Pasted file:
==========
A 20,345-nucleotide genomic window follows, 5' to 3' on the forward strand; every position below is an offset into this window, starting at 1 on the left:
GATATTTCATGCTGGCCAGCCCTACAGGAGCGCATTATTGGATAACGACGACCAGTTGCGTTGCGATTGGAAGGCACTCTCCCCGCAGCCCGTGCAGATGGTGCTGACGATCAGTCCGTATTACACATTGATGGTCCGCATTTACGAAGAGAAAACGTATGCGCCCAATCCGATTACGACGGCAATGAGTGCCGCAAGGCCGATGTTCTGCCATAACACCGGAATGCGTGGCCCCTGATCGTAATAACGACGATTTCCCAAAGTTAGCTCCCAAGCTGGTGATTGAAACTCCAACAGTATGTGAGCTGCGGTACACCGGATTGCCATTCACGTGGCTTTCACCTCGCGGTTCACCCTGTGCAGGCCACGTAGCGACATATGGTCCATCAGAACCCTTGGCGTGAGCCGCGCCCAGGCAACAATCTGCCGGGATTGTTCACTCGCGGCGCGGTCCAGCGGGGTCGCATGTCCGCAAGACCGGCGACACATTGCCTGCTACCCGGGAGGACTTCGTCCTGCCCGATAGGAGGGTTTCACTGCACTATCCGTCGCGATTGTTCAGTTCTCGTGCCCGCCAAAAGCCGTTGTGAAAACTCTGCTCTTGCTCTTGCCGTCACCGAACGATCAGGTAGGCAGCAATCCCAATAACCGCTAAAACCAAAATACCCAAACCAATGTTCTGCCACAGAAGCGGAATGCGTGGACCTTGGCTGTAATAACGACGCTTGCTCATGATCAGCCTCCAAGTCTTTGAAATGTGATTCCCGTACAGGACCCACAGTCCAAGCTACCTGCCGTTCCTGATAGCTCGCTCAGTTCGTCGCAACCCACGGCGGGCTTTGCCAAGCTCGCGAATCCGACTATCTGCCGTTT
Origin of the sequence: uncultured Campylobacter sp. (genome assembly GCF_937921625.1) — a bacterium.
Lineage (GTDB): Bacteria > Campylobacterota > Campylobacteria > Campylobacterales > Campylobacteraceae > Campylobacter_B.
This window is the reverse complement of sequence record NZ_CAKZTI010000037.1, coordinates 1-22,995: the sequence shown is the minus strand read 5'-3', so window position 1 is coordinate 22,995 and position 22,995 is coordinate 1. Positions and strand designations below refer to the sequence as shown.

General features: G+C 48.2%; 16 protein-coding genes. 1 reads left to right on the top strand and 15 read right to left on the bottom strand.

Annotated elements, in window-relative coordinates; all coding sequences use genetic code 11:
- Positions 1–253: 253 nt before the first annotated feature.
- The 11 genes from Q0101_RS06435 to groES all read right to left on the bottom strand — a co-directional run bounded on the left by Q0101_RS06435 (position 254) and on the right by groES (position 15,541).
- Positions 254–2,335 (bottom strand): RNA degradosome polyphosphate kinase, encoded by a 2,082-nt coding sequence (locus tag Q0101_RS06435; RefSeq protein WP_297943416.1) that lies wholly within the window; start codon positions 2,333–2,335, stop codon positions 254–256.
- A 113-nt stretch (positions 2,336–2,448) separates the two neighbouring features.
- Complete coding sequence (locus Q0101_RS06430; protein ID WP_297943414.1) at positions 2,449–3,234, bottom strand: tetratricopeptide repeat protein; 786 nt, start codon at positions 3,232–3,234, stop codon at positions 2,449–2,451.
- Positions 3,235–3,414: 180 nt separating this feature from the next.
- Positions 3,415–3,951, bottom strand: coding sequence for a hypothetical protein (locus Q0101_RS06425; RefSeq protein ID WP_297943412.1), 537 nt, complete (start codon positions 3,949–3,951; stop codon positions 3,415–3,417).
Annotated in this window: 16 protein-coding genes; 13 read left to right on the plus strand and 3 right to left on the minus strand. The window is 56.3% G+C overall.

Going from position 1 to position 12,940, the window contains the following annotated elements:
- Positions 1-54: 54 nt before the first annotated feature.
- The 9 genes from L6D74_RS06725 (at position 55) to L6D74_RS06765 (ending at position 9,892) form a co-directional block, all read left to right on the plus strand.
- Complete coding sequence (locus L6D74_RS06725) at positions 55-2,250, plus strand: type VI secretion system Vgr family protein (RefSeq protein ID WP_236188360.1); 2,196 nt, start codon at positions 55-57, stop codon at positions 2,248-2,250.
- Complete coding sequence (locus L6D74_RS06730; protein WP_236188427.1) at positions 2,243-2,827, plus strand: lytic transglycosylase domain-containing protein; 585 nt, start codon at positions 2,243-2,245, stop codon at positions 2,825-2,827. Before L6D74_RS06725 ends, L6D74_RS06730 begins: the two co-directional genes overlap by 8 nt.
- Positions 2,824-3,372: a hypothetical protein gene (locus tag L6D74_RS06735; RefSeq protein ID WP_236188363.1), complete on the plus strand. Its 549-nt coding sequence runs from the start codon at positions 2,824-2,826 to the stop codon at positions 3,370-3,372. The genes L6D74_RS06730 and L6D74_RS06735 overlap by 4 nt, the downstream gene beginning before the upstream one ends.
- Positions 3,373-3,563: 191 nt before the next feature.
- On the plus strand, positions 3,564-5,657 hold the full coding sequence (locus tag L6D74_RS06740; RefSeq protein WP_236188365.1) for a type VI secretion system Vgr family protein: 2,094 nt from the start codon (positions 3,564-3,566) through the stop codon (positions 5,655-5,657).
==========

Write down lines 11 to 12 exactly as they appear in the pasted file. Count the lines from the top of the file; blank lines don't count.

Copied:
- A 113-nt stretch (positions 2,336–2,448) separates the two neighbouring features.
- Complete coding sequence (locus Q0101_RS06430; protein ID WP_297943414.1) at positions 2,449–3,234, bottom strand: tetratricopeptide repeat protein; 786 nt, start codon at positions 3,232–3,234, stop codon at positions 2,449–2,451.